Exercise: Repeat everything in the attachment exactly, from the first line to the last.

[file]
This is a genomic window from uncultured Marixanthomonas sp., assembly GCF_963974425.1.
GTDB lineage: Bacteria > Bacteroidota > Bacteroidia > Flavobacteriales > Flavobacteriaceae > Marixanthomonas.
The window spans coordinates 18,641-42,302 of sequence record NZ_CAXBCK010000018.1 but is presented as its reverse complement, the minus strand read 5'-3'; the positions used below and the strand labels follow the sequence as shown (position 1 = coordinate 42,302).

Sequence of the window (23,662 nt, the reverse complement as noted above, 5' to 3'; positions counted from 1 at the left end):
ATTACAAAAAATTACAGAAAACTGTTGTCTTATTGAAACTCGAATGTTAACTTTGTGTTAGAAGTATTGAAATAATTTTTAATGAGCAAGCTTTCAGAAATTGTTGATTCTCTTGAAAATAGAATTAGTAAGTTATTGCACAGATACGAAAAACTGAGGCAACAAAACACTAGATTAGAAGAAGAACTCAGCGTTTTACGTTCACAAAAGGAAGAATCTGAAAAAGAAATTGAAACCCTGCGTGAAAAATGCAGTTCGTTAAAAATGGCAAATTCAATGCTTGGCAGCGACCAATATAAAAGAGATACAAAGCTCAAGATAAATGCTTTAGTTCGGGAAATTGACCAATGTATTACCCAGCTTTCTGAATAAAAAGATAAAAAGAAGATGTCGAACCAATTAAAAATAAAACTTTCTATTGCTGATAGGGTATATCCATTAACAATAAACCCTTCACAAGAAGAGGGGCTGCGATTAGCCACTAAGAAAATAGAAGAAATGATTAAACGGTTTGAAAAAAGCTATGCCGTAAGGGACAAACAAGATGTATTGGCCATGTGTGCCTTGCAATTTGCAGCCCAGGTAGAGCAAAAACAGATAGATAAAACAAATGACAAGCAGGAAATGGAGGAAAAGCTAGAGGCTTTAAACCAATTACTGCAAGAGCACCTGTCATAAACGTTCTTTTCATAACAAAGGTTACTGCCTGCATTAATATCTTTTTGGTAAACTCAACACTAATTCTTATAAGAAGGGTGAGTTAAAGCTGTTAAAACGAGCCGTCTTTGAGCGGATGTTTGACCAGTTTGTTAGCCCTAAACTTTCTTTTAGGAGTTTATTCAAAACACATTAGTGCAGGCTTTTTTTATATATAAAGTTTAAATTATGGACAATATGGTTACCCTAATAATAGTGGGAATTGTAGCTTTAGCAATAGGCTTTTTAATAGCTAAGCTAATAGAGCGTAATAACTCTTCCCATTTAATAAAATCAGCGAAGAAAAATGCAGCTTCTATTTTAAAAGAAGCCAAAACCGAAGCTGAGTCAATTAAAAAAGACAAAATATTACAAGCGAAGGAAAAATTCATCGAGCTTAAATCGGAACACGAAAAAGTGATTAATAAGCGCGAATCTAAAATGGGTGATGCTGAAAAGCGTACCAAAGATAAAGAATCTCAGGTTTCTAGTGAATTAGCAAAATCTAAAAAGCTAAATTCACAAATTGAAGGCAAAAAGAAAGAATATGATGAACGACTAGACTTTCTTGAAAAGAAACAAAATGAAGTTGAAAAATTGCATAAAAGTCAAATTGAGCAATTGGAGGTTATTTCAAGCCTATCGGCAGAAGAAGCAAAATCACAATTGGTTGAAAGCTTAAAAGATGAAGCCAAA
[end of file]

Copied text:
This is a genomic window from uncultured Marixanthomonas sp., assembly GCF_963974425.1.
GTDB lineage: Bacteria > Bacteroidota > Bacteroidia > Flavobacteriales > Flavobacteriaceae > Marixanthomonas.
The window spans coordinates 18,641-42,302 of sequence record NZ_CAXBCK010000018.1 but is presented as its reverse complement, the minus strand read 5'-3'; the positions used below and the strand labels follow the sequence as shown (position 1 = coordinate 42,302).

Sequence of the window (23,662 nt, the reverse complement as noted above, 5' to 3'; positions counted from 1 at the left end):
ATTACAAAAAATTACAGAAAACTGTTGTCTTATTGAAACTCGAATGTTAACTTTGTGTTAGAAGTATTGAAATAATTTTTAATGAGCAAGCTTTCAGAAATTGTTGATTCTCTTGAAAATAGAATTAGTAAGTTATTGCACAGATACGAAAAACTGAGGCAACAAAACACTAGATTAGAAGAAGAACTCAGCGTTTTACGTTCACAAAAGGAAGAATCTGAAAAAGAAATTGAAACCCTGCGTGAAAAATGCAGTTCGTTAAAAATGGCAAATTCAATGCTTGGCAGCGACCAATATAAAAGAGATACAAAGCTCAAGATAAATGCTTTAGTTCGGGAAATTGACCAATGTATTACCCAGCTTTCTGAATAAAAAGATAAAAAGAAGATGTCGAACCAATTAAAAATAAAACTTTCTATTGCTGATAGGGTATATCCATTAACAATAAACCCTTCACAAGAAGAGGGGCTGCGATTAGCCACTAAGAAAATAGAAGAAATGATTAAACGGTTTGAAAAAAGCTATGCCGTAAGGGACAAACAAGATGTATTGGCCATGTGTGCCTTGCAATTTGCAGCCCAGGTAGAGCAAAAACAGATAGATAAAACAAATGACAAGCAGGAAATGGAGGAAAAGCTAGAGGCTTTAAACCAATTACTGCAAGAGCACCTGTCATAAACGTTCTTTTCATAACAAAGGTTACTGCCTGCATTAATATCTTTTTGGTAAACTCAACACTAATTCTTATAAGAAGGGTGAGTTAAAGCTGTTAAAACGAGCCGTCTTTGAGCGGATGTTTGACCAGTTTGTTAGCCCTAAACTTTCTTTTAGGAGTTTATTCAAAACACATTAGTGCAGGCTTTTTTTATATATAAAGTTTAAATTATGGACAATATGGTTACCCTAATAATAGTGGGAATTGTAGCTTTAGCAATAGGCTTTTTAATAGCTAAGCTAATAGAGCGTAATAACTCTTCCCATTTAATAAAATCAGCGAAGAAAAATGCAGCTTCTATTTTAAAAGAAGCCAAAACCGAAGCTGAGTCAATTAAAAAAGACAAAATATTACAAGCGAAGGAAAAATTCATCGAGCTTAAATCGGAACACGAAAAAGTGATTAATAAGCGCGAATCTAAAATGGGTGATGCTGAAAAGCGTACCAAAGATAAAGAATCTCAGGTTTCTAGTGAATTAGCAAAATCTAAAAAGCTAAATTCACAAATTGAAGGCAAAAAGAAAGAATATGATGAACGACTAGACTTTCTTGAAAAGAAACAAAATGAAGTTGAAAAATTGCATAAAAGTCAAATTGAGCAATTGGAGGTTATTTCAAGCCTATCGGCAGAAGAAGCAAAATCACAATTGGTTGAAAGCTTAAAAGATGAAGCCAAA